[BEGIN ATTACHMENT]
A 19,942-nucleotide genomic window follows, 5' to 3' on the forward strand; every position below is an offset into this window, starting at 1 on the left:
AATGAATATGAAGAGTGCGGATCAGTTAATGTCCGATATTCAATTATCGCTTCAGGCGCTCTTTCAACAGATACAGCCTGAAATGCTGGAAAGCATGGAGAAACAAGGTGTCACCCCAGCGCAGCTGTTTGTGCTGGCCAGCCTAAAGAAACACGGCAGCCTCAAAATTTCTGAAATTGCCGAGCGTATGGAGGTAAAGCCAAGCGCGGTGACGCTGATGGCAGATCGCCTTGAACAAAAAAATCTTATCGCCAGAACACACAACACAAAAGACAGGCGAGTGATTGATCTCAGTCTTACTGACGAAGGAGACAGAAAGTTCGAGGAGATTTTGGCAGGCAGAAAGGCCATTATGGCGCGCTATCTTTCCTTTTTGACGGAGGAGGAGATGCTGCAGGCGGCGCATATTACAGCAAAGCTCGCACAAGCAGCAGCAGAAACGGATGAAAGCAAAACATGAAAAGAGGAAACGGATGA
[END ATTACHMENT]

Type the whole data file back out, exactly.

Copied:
A 19,942-nucleotide genomic window follows, 5' to 3' on the forward strand; every position below is an offset into this window, starting at 1 on the left:
AATGAATATGAAGAGTGCGGATCAGTTAATGTCCGATATTCAATTATCGCTTCAGGCGCTCTTTCAACAGATACAGCCTGAAATGCTGGAAAGCATGGAGAAACAAGGTGTCACCCCAGCGCAGCTGTTTGTGCTGGCCAGCCTAAAGAAACACGGCAGCCTCAAAATTTCTGAAATTGCCGAGCGTATGGAGGTAAAGCCAAGCGCGGTGACGCTGATGGCAGATCGCCTTGAACAAAAAAATCTTATCGCCAGAACACACAACACAAAAGACAGGCGAGTGATTGATCTCAGTCTTACTGACGAAGGAGACAGAAAGTTCGAGGAGATTTTGGCAGGCAGAAAGGCCATTATGGCGCGCTATCTTTCCTTTTTGACGGAGGAGGAGATGCTGCAGGCGGCGCATATTACAGCAAAGCTCGCACAAGCAGCAGCAGAAACGGATGAAAGCAAAACATGAAAAGAGGAAACGGATGA